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Building survey and defects

University of Portsmouth,
Department of Property and Resource Management,
Portland Building,
Portland Street,

Contact: Keith Chapman
Tel: 023 928 76543

Keith Chapman
  Teaching Learning and Assessment
  “The curricula provide ample scope for developing and testing transferable skills, and the units reflect the specific specialisms of the professions which graduates enter. Evidence from students at all levels indicates steady personal development through presentation, communication and group-work skills.” Q97/98 para15

This case study will out line an assignment that enables students to carry out a defects survey on residential accommodation of their choice.
The aims are to:

  • introduce the causes of structural defects and failures caused by design or workmanship and to provide a basic understanding of common defects such as structural movement and dampness in buildings, the causes and their remedies;
  • introduce the various types of survey and report undertaken, their differences, the respective responsibilities and the essentials of good practice;
  • examine the causes of decay and deterioration of common construction materials;
  • introduce the correct methods of installation and operation of mechanical and electrical services in buildings.

The assignment enables the student to:

  • identify and describe the most common defects in floors, roofs, walls, frames and foundations of domestic, industrial and commercial buildings;
  • carry out a survey of a building, report accordingly and discuss the likely causes of defects and describe appropriate remedial action;
  • compare available materials of construction in terms of their longevity, appropriateness and maintenance implications

Lecture delivery is facilitated by PowerPoint presentations and supported by 35mm slides and video. During the practical sessions various instruments and tools are demonstrated for use during the site visit. A tool kit is also provided which includes: ladders, crack measuring equipment (tell-tales), plumb bob, torch, crow-bars, tape measures and survey equipment.

Scheduled activities Contact hours
Lecturer 12
Practical/seminar 12
Tutorial 6
Other : assignment 6

The building survey assignment is divided into three separate parts.

  • Observation, description and implication of defects.
  • House Buyers Report.
  • Detailed Condition Report.

The assignment is designed so that each part builds upon the previous one and each part carries equal marks. The Survey and Defects unit is based upon 100% coursework.

Part 1- Observation, Description and Implication of Defects (estimated 20 hours work)
Students are asked to carry out an elemental defects inspection using their own residences or one to which they have permitted access. The elements are limited to:

  • ground floor structure including damp proof course;
  • upper floor structure;
  • roof coverings;
  • windows frame and doors;
  • water mains supply where it enters the property;
  • space heating source (and hot water source if different);
  • rain water collection system

In each of the above elements, students are asked to describe and illustrate:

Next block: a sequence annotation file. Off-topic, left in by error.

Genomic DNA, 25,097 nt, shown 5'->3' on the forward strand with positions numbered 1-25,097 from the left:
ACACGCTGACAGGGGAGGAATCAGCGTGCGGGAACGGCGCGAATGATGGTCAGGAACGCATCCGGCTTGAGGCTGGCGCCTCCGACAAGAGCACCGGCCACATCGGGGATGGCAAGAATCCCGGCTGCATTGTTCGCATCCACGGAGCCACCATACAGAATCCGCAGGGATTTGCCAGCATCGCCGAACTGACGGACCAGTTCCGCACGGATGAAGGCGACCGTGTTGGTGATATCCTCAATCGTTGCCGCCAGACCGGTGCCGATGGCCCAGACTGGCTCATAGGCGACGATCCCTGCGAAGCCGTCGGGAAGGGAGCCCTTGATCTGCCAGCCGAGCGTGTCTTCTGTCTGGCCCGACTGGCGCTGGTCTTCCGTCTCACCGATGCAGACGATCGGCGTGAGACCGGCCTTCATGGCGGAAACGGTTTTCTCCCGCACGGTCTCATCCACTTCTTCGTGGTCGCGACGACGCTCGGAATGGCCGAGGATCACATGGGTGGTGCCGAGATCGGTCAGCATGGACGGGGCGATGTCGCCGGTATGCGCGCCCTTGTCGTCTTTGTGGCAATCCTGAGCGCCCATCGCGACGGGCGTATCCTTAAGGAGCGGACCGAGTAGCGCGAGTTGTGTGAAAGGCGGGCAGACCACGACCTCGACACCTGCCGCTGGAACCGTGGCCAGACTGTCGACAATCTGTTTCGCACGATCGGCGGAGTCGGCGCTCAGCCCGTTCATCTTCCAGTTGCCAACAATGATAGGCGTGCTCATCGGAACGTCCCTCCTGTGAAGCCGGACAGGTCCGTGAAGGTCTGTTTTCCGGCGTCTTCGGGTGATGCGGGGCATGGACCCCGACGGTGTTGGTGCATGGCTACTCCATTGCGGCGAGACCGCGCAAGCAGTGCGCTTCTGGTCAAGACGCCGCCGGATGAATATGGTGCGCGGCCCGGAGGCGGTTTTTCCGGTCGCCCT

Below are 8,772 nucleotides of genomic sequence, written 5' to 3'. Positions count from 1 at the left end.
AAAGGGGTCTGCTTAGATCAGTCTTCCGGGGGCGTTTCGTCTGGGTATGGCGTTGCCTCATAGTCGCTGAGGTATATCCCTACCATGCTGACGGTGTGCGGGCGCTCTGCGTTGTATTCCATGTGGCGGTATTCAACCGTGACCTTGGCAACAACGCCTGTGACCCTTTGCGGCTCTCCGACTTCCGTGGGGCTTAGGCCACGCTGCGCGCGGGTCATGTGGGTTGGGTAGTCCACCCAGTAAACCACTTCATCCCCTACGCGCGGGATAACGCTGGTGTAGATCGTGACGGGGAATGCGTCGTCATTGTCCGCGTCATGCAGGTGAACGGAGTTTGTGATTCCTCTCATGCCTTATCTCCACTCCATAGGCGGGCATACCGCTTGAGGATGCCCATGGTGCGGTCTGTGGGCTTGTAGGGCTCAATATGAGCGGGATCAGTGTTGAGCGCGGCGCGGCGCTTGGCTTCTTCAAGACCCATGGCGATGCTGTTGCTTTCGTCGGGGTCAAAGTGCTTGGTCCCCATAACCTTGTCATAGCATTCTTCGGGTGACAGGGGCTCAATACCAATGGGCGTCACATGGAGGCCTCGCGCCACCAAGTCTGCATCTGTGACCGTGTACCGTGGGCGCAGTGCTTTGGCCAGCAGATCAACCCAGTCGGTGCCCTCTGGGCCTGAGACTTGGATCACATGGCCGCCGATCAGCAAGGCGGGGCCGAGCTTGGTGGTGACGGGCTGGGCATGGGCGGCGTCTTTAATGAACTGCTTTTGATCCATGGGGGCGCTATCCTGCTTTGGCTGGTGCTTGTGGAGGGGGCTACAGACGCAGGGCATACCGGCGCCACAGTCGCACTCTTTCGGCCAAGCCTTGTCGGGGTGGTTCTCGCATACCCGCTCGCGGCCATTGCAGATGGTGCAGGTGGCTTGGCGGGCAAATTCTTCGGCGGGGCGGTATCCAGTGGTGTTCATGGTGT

materials utilised, estimated age, condition, necessary maintenance/repair strategy (immediate, 12 month, 5 year), cost of repairs (using price books), cost implications of repair and positive or negative implications of repair strategy.

Part 2 - House Buyers Report Survey (2000 words)
Utilising the same building as in part 1 and adopting a role-play scenario, students are asked to execute an appropriate survey (without carrying out any 'opening up' of the building) and submit a 2000 word report.

The survey and report may be based on the RICS/ISVA/ASI/GKC 'house buyers' report form, or any hybrid students may wish to develop, with additional notes and appendices as necessary. Students are asked to give advice on any further investigations that they feel are necessary to ascertain the extent of particular defect encountered or suspected.

Specifically, they should provide advice to a prospective purchaser paying particular attention to those defects likely to involve substantial costs in terms of alteration, modification, adaptation, repair and maintenance both initially and externally over the next ten years.

Submission comprises of a letter accompanying the report, the report itself and any additional notes and recommendations. Presentation forms an important part of the assessment of this submission. Students are instructed to be professional in their approach including:

  • to make appointments with appropriate people to gain access to the property;
  • to ensure they have a letter of authority allowing access and a form of identification;
  • to respect the privacy of residents/users of the building in all cases;
  • not place themselves or other persons in hazardous situations.

Students are recommended to make not more than one visit to the property and spend no more than 6 hours surveying the building. In addition, all external inspection should be made from ground level only, using binoculars if appropriate.

a student house
A students own house can be a suitable teaching source.

Monitoring Student Development
Initially students have to provide a plan of action regarding the survey including details of the building, address and contact details of owner.